If I'd have to summarize the proposed explanation that unfolds in the lines that follow in a few words, I would say that, the economic reasons behind a high tax rate on repairs are related to the effectiveness of revenue gathering and are also about providing the proper set of incentives to private economic agents.
Governments tax in order to finance spending, according to textbooks. It would seem rather trivial to assume that, like all rational agents that populate textbooks, it, too, pursues its ends in the most efficient way (in a traditional means-ends kind of calculation).
In the case of taxation, it also seems trivial to assume that the government will choose to impose only those taxes that are expected to produce the greater amount of revenue with the least push-back from the economy. It is common ground in neoclassical economics that taxes distort economic outcomes.
Therefore it follows naturally that taxing would be more productive (in terms of raising revenue) when applied on abundant (or relatively abundant-no free lunches, remember?) tax bases. Also, it seems that it would be more probable for a government, to target consumption spending rather than capital expenditures. In that way, it would avoid distorting incentives (by taxing capital income, for example).
Having set the stage thus, what needs to follow is an explanation of how exactly housing repairs and new houses construction fit in the so neatly constructed frame.
When a house owner-or a house tenant, for that matter-need to fix a leaky roof, they forgo a portion of their income-lets assume that it's 'income' and not 'wealth', for the sake of simplicity-for the purchase of repair services and relevant commodities. The amount of money that is extinguished, will provide the government coffers with 20% (as per example) revenue.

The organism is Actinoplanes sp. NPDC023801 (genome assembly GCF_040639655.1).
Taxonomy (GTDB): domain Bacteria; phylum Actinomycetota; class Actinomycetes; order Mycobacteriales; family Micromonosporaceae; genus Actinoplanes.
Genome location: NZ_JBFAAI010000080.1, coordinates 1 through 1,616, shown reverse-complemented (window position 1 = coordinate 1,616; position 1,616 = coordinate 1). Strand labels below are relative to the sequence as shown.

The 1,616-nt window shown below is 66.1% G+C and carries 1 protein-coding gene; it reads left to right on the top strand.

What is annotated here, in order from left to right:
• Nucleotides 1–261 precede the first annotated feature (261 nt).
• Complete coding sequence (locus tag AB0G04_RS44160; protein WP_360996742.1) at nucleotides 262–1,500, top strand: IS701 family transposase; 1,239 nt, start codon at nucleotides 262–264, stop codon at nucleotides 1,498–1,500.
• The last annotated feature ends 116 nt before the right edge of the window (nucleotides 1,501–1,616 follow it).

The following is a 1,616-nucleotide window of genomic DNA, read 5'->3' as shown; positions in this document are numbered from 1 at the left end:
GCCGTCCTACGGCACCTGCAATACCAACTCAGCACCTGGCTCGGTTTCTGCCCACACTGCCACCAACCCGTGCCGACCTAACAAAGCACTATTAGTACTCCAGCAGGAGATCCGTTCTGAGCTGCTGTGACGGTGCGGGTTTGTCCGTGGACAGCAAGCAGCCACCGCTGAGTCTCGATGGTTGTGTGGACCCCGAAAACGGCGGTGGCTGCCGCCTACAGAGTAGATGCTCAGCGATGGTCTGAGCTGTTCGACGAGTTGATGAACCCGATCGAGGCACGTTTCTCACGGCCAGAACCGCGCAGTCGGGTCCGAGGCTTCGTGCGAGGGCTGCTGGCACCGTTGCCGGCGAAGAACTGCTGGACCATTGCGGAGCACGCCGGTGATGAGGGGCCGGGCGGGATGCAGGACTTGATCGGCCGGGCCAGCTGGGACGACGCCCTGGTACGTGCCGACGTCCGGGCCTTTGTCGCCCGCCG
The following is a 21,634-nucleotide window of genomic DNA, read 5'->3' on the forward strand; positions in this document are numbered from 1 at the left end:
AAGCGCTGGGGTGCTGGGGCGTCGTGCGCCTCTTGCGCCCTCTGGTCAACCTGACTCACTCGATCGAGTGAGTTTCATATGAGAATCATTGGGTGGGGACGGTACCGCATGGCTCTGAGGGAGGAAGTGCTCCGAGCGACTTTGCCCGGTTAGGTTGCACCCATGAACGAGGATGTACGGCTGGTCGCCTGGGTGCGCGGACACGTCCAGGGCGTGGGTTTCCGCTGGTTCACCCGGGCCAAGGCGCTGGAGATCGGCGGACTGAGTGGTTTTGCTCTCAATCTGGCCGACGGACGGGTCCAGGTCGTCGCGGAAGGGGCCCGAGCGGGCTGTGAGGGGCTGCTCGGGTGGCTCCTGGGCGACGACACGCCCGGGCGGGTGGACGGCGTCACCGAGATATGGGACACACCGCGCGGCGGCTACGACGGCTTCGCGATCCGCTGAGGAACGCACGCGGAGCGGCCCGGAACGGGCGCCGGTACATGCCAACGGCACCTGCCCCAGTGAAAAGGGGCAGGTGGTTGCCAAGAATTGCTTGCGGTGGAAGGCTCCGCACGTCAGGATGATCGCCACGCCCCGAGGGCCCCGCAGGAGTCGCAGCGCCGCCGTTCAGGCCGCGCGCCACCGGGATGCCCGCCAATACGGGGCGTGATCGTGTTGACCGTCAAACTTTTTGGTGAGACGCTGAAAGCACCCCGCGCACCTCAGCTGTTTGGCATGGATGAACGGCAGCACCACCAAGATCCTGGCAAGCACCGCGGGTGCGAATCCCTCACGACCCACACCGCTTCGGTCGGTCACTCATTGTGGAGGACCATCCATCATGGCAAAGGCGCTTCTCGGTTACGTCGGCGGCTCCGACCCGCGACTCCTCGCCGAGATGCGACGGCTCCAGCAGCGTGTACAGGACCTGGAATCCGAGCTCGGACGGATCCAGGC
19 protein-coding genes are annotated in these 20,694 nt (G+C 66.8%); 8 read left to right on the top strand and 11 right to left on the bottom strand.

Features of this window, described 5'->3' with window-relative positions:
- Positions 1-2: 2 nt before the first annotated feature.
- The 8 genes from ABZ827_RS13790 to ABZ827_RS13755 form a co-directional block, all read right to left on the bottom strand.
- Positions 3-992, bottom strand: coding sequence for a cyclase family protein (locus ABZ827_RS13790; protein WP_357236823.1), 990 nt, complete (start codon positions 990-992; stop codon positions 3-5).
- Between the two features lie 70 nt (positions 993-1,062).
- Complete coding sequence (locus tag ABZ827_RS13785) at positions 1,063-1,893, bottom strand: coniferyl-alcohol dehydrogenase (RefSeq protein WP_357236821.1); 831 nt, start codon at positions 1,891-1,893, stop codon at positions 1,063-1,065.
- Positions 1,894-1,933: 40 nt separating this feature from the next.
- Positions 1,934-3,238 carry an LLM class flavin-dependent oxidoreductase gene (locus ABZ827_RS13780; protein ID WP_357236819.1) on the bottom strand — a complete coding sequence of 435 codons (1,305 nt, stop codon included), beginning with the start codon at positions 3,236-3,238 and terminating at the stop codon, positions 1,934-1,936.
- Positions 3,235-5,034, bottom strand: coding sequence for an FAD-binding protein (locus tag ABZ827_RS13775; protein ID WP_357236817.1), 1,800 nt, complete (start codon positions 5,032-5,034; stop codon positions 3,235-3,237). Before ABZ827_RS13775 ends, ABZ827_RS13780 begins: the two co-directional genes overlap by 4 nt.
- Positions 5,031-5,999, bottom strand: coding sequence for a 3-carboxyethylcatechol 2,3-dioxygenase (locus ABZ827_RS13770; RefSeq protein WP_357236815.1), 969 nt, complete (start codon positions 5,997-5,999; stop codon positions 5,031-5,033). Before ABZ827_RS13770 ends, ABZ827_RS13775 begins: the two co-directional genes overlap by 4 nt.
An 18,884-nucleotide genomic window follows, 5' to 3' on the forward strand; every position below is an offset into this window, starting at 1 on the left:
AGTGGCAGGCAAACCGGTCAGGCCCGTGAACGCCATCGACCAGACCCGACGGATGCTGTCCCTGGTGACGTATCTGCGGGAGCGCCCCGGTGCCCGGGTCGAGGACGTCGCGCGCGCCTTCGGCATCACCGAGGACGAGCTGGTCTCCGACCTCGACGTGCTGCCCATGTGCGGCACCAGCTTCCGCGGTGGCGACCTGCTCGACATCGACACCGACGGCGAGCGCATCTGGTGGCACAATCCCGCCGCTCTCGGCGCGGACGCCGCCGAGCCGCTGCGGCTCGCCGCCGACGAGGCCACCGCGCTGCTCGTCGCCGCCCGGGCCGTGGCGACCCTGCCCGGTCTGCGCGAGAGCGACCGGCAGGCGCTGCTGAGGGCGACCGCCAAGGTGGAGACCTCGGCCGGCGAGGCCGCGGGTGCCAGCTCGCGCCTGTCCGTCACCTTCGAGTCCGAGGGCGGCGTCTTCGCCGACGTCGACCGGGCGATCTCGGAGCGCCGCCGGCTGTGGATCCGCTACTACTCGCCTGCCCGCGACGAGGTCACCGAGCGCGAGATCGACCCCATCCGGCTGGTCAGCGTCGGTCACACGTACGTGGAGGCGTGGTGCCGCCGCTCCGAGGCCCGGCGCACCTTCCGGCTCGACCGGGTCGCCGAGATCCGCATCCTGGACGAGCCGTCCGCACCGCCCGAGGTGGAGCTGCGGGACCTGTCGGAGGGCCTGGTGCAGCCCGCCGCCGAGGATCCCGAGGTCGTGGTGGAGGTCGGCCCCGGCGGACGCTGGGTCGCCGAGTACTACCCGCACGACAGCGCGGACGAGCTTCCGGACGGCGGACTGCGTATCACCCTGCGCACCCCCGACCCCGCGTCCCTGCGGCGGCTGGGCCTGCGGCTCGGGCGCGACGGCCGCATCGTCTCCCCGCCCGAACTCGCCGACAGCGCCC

Consider now what will happen in the case where there are a lot of leaky roofs. It will come as no surprise that there will be a lot of repairing going on and as a consequence, there will be comparable a lot 20%'s of those expenditures going into the government's coffers.
Therefore, it seems plausible, that when the stock of houses is old and in need of repairs, taxing the amount spent on repairs seems like an effective way to pile up revenue.
On the other hand, the case is a bit different if we assume that instead of many house owners there are some real estate firms that own and distribute housing services in a country or a region.
In this case, under the assumption of "leaky roofs" it is not clear before-hand if it is in their interest to expend a considerable sum of money on repairs. Especially, when spending this much would also be burdened with the excessive tax rate. Perhaps, it is in their interest to build rather than renovate.
When the government chooses to incentivize private agents like that, it seems probable to assume it expects that, the expenditure on new buildings will create such a multiplier effect in the economy, that will-hopefully-overcompensate for the loss of revenue from the other options that got dis-incentivized ('repairs'). Also, opting for building new houses increases the stock of housing in the economy, which is another way of saying that the (residential) capital stock increases.
Therefore, it would appear that, when the government selects a high tax rate on housing repair services-as compared with the tax burden of new buildings-it is effectively 1. demonstrating its urgent need for cash and it is either acknowledging that 2. the residential housing capital stock is in dire need of repairs (derelict capital stock) or that it does not expect 3. the real estate developers to actually invest in new housing that would, in turn, invigorate the economy and create new sources of tax revenue.